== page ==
Musician Michael Stipe .
(photo credit: REUTERS)
When it comes to the battle of Radiohead vs. Pink Floyd, R.E.M.'s Michael Stipe has come down on the side of engagement and dialogue and against the call for boycott.
Stipe took to social media Sunday night to express his support for Radiohead performing in Israel this week, despite intense pressure on them to cancel.
"I stand with Radiohead and their decision to perform," he wrote. "Let's hope a dialogue continues, helping to bring the occupation to an end and lead to a peaceful solution."
Pink Floyd frontman Roger Waters
has been waging a months-long battle with Radiohead lead singer Thom Yorke over the band's slated Israel gig.
Yorke has resisted Waters's efforts to get the band to cancel, and hit back at the singer.
"It's deeply disrespectful to assume that we're either being misinformed or that we're so retarded we can't make these decisions ourselves," said Yorke in a Rolling Stone interview. "It's really upsetting that artists I respect think we are not capable of making a moral decision ourselves after all these years. They talk down to us and I just find it mind-boggling that they think they have the right to do that.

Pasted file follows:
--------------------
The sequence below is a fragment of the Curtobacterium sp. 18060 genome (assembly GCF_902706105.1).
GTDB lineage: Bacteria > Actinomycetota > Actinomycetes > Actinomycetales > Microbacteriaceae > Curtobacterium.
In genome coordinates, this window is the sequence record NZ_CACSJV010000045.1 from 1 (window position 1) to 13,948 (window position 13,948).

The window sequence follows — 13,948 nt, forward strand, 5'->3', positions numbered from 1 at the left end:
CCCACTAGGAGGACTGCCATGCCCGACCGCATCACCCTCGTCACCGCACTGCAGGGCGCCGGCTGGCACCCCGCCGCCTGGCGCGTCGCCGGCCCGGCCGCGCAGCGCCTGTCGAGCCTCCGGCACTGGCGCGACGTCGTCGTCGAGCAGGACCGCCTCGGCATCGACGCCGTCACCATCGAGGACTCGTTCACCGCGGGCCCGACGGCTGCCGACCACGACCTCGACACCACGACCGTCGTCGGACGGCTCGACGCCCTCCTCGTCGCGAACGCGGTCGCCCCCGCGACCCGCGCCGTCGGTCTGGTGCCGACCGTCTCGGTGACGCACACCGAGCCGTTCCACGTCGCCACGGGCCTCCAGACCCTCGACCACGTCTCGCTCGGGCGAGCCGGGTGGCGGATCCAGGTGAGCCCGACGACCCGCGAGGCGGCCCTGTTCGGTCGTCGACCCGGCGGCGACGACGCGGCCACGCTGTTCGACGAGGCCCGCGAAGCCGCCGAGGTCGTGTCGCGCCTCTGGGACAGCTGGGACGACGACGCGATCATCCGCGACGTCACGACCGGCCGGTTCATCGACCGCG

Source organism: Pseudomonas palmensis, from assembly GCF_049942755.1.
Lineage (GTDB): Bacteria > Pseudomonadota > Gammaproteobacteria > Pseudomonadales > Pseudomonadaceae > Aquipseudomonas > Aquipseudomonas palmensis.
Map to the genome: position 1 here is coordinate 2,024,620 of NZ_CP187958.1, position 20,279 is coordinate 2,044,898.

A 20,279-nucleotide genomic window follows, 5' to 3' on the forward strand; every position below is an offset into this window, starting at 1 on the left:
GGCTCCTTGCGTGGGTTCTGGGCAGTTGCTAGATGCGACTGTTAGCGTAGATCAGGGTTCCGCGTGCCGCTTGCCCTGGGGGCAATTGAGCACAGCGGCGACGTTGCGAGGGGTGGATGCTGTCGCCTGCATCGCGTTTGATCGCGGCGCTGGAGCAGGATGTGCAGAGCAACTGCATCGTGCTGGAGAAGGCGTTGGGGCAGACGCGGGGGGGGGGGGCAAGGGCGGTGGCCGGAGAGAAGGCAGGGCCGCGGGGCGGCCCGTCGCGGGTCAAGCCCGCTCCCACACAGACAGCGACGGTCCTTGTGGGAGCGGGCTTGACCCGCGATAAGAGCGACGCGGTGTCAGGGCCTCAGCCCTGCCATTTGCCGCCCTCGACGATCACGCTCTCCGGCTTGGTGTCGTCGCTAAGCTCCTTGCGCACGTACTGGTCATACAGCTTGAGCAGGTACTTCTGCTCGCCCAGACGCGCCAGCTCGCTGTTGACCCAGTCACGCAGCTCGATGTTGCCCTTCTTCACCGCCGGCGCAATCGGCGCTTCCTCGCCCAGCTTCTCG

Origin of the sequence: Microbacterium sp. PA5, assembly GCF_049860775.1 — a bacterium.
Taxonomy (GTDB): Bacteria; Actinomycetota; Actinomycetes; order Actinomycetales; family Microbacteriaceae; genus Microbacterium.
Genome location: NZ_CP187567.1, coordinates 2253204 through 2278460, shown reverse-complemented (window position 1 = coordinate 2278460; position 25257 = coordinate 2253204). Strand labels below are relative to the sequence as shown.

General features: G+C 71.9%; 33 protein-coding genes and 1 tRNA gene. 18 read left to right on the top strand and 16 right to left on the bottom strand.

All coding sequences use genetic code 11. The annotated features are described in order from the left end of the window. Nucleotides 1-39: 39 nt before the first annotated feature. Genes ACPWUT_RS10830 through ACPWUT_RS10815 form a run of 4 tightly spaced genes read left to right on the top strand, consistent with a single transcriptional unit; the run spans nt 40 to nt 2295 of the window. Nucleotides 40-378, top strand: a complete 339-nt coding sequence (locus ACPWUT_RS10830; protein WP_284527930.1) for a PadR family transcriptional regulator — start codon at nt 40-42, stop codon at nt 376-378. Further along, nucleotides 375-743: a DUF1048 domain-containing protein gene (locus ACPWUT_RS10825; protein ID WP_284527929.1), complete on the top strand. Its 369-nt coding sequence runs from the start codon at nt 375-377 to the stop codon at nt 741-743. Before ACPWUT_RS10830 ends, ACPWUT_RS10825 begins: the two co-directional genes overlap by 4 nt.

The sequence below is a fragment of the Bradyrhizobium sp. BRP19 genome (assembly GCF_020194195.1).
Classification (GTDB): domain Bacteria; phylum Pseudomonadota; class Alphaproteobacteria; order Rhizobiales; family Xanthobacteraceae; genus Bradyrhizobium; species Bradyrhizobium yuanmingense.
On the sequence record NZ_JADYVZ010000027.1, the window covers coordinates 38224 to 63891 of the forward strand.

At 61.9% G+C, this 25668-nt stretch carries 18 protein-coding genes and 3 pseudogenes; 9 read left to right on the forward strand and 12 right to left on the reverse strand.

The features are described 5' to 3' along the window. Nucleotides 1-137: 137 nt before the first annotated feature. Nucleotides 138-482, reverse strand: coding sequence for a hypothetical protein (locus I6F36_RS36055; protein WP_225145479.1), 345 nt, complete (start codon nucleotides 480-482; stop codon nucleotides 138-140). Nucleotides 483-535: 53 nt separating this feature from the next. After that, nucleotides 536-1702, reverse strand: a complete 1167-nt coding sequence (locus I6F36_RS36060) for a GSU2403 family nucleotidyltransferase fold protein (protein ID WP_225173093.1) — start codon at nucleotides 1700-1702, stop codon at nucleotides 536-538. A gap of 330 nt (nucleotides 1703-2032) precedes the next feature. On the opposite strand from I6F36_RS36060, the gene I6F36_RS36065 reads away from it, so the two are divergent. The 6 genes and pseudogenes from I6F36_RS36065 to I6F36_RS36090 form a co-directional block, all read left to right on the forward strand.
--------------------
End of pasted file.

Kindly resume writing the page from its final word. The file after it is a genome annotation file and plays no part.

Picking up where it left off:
On Saturday night, Waters held a live Q&A on the Boycott, Divestment and Sanctions Facebook page, a movement he has long supported.
Amid slinging indefensible charges at Israel, Waters said Yorke had been "whining" about his efforts.
"Thom, you shouldn't feel insulted," he said, "Because if you did know what was going on you would have a conversation with Ken Loach or with me."
Loach, a British director, wrote an op-ed last week in The Independent
calling on Radiohead to cancel.
"Radiohead need to decide if they stand with the oppressed or with the oppressor," he wrote. "The choice is simple."
But Loach was caught not heeding his own words, after The Jewish Chronicle reported that his film, "I, Daniel Blake," is currently being shown in Israel. Loach's producer told The Guardian the distribution deal was made "accidentally."
Yorke took to Twitter to respond to Loach.
“Playing in a country isn’t the same as endorsing its government," he wrote. "We don't endorse Netanyahu any more than Trump, but we still play in America. Music, art and academia is about crossing borders not building them, about open minds not closed ones, about shared humanity, dialogue and freedom of expression."
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